— Mehmet Ali, design director

NEXT: Oliver Spencer >>


“Texture, color, clean lines.”

— Oliver Spencer

NEXT: Richard James >>


“This season I looked at the theme of ‘sundown’ — I wanted to do something based around holidays, and that point in the day where one sits down, has a drink and considers how to spend the rest of the evening. It is a moment of absolute relaxation and yet anticipation — a simple concept, but a happy one. The use of bright cocktail colors inspires memories of holidays gone by, but it is refreshed through the quality of fabric. The suits are actually made from shirting linen. Two years ago, this would have been impossible, but changes in technology have allowed us to create suits which are almost weightless.”

— Richard James

NEXT: Rag & Bone >>


“For SS 2014, we explored modern Japanese minimalism and French workwear. There is also a nod to Nineties sportswear and, of course, military.”

— Marcus Wainwright

NEXT: Richard Nicoll >>


“I have been looking at the minimal 1977 portraits by Pietro Mattioli of young patrons of Club Hey in Zurich. The collection is a precise celebration of DIY glamour, modern androgyny and the outsider’s ‘beautiful ugliness’ to establish a new standard of normal. My favorite pieces are the Linder Sterling collage prints.”

— Richard Nicoll

NEXT: Christopher Shannon >>


“I was thinking about a period in my life which I was kind of embarrassed of — leaving school and going to clubs in town, in the wake of Cream and the super club, later Nineties when the grunginess had gone and people were setting up ‘clubwear’ labels. It’s such a specific period of time and a very certain look, I wanted to explore that for SS ’14, the opposite of tasteful, luxury fashion.”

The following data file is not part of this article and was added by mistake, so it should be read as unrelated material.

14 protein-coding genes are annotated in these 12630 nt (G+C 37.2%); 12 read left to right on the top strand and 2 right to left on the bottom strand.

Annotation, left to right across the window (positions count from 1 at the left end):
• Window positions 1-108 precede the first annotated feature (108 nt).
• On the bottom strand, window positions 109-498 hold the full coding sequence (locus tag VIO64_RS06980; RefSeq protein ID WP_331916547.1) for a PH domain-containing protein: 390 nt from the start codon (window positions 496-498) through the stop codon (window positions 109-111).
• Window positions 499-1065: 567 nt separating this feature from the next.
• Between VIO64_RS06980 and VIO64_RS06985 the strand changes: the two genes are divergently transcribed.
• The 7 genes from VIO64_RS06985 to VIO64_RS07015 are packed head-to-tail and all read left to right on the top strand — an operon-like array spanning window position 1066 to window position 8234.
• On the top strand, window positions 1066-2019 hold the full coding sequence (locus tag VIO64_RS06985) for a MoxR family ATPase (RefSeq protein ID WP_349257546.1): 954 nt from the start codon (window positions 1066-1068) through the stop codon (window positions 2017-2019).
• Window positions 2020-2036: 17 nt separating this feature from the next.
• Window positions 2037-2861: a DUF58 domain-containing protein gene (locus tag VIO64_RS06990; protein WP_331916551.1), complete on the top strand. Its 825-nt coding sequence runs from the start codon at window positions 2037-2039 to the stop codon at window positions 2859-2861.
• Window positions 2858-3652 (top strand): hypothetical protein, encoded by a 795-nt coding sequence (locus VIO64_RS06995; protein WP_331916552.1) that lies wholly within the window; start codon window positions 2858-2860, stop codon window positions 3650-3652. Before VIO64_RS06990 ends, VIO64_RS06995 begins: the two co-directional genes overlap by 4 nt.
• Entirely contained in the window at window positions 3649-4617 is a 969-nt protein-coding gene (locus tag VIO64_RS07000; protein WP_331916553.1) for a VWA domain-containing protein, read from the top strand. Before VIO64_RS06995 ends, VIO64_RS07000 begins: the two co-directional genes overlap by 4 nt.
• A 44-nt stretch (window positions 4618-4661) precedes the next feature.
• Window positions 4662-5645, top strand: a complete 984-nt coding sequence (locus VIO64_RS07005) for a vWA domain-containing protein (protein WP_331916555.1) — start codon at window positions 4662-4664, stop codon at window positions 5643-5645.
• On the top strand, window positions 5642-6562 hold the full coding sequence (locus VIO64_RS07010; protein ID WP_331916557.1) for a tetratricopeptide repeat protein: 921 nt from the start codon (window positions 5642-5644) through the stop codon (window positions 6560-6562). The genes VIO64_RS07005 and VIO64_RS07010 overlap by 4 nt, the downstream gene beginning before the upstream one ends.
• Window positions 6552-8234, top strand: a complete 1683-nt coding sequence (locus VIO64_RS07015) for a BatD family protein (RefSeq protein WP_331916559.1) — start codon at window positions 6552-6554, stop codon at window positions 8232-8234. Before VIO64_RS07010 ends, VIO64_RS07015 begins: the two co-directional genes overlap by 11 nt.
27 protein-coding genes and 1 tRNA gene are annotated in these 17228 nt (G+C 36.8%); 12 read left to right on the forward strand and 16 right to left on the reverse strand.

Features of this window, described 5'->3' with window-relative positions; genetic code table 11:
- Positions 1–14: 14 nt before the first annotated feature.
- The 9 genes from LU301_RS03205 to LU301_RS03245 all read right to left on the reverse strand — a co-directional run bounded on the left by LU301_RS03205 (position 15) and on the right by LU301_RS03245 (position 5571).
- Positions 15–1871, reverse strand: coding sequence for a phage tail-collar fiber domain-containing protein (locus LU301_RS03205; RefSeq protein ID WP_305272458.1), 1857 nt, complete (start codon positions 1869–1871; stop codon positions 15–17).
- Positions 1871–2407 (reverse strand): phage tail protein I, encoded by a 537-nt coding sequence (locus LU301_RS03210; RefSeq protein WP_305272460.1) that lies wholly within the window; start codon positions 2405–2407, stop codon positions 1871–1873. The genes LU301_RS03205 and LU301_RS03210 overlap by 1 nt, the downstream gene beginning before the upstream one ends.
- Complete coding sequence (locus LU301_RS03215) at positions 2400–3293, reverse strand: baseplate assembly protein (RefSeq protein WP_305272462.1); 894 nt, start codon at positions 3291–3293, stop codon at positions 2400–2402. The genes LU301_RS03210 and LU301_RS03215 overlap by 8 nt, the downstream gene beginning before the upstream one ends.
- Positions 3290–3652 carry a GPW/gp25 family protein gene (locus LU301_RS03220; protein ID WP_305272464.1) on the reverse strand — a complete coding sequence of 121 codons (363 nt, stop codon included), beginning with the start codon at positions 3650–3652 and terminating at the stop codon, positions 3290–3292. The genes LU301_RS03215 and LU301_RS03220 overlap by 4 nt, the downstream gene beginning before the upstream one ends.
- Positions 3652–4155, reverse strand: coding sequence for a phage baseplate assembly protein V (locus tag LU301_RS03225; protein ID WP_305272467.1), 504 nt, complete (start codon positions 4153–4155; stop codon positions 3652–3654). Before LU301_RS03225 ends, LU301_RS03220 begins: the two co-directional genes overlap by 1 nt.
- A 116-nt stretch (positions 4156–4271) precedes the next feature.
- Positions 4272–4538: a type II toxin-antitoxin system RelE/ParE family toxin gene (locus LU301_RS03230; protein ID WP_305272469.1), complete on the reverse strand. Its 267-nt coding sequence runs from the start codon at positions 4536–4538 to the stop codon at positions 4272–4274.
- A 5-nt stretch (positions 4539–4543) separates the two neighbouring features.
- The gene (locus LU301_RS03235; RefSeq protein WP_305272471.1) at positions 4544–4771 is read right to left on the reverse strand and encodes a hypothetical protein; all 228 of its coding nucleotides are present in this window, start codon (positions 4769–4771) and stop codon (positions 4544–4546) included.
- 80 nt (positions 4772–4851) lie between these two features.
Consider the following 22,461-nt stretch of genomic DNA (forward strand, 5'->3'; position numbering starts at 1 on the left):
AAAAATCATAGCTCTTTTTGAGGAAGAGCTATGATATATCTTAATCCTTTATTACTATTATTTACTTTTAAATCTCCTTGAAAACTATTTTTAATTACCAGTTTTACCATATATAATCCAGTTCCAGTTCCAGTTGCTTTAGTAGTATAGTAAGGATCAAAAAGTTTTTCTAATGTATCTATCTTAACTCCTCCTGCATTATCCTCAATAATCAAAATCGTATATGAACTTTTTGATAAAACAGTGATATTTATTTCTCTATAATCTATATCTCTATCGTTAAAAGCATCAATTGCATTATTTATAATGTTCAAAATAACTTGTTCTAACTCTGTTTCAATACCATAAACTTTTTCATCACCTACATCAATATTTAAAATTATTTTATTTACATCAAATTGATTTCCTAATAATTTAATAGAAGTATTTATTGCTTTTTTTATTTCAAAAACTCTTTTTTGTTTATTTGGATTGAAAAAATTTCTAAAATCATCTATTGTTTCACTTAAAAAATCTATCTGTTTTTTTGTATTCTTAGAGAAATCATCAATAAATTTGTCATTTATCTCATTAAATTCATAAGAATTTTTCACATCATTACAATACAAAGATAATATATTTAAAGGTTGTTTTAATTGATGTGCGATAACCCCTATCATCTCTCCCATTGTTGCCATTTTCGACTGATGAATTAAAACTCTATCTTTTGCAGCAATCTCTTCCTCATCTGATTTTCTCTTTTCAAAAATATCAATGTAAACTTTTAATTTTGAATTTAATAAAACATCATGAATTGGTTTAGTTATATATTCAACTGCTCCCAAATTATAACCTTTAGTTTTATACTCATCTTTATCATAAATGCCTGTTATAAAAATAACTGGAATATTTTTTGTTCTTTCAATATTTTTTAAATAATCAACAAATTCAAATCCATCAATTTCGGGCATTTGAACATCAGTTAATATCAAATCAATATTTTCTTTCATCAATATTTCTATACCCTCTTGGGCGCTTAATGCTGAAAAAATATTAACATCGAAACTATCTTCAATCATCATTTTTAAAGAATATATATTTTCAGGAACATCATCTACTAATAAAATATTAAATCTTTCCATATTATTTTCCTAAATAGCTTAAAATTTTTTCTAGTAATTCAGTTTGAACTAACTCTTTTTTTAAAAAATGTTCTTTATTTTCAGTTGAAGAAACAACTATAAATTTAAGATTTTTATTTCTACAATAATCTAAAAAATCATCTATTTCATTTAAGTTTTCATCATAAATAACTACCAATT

— Christopher Shannon

NEXT: E. Tautz >>


“I am drawn to the idea of a richer men’s tailored wardrobe, like that of late 18th century, an idea that resurfaces repeatedly over time, most recently and dazzlingly in London in the late 1960s. Complex woven wools, intricate brightly colored jacquards, printed silks. Man as strutting bird of paradise.”

— Patrick Grant

NEXT: Rake >>


“Our inspiration this season is the former racing car driver, Francois Cevert. He was the protégée of racing legend Sir Jackie Stewart, who looked on him almost as a son, and after Cevert’s untimely death in 1973, Stewart never raced again. Cevert had trained as a classical pianist, but it is particularly his racing career that we took as our influence for the collection — especially through our color scheme, which closely mirrors that of Cevert’s racing colors; red, yellow and blue — what we are calling Cevert Blue. He was racing in a time when the drivers were gentlemen, when to drive was a true skill.”

— Clive Darby

NEXT: Pringle of Scotland >>


“Traditional tartan is explored through varying treatments and scales, including a pleating effect with the tartan in three-dimensional relief to create looks that are fresh and current, but take their starting point from the brand’s past.”

— Massimo Nicosia, head of men’s wear

NEXT: Hackett London >>


“My inspiration this season has been the past heroes of the Fifties and Sixties — James Bond, “The Thomas Crown Affair,” the South of France. Colorblocking is important for us this season, and we have used a lot more color, with brightly colored shirts, trousers and even raincoats in yellows, reds and pinks. There is less emphasis on “sportswear” — but of course, the Breton stripe is always an easy classic for us, as are polka dots.”

— Jeremy Hackett